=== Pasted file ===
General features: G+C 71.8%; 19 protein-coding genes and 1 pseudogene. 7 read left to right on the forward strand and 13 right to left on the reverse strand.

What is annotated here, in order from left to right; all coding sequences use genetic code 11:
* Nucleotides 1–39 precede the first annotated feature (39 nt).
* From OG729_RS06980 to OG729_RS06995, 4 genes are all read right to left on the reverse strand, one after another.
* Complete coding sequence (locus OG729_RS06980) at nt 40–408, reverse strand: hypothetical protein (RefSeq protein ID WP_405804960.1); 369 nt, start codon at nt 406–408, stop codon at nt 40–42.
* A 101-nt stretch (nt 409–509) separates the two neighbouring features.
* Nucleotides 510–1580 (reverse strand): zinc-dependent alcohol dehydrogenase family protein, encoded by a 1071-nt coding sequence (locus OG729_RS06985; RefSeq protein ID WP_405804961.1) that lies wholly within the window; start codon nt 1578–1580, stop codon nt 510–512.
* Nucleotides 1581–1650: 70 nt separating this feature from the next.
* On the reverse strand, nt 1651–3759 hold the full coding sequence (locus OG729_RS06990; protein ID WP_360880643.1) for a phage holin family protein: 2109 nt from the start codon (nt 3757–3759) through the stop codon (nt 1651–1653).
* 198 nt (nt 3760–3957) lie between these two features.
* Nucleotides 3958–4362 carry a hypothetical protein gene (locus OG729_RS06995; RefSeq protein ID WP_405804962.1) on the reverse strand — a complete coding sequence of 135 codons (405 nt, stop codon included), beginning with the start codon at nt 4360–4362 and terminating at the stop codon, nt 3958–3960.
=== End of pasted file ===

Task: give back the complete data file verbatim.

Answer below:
General features: G+C 71.8%; 19 protein-coding genes and 1 pseudogene. 7 read left to right on the forward strand and 13 right to left on the reverse strand.

What is annotated here, in order from left to right; all coding sequences use genetic code 11:
* Nucleotides 1–39 precede the first annotated feature (39 nt).
* From OG729_RS06980 to OG729_RS06995, 4 genes are all read right to left on the reverse strand, one after another.
* Complete coding sequence (locus OG729_RS06980) at nt 40–408, reverse strand: hypothetical protein (RefSeq protein ID WP_405804960.1); 369 nt, start codon at nt 406–408, stop codon at nt 40–42.
* A 101-nt stretch (nt 409–509) separates the two neighbouring features.
* Nucleotides 510–1580 (reverse strand): zinc-dependent alcohol dehydrogenase family protein, encoded by a 1071-nt coding sequence (locus OG729_RS06985; RefSeq protein ID WP_405804961.1) that lies wholly within the window; start codon nt 1578–1580, stop codon nt 510–512.
* Nucleotides 1581–1650: 70 nt separating this feature from the next.
* On the reverse strand, nt 1651–3759 hold the full coding sequence (locus OG729_RS06990; protein ID WP_360880643.1) for a phage holin family protein: 2109 nt from the start codon (nt 3757–3759) through the stop codon (nt 1651–1653).
* 198 nt (nt 3760–3957) lie between these two features.
* Nucleotides 3958–4362 carry a hypothetical protein gene (locus OG729_RS06995; RefSeq protein ID WP_405804962.1) on the reverse strand — a complete coding sequence of 135 codons (405 nt, stop codon included), beginning with the start codon at nt 4360–4362 and terminating at the stop codon, nt 3958–3960.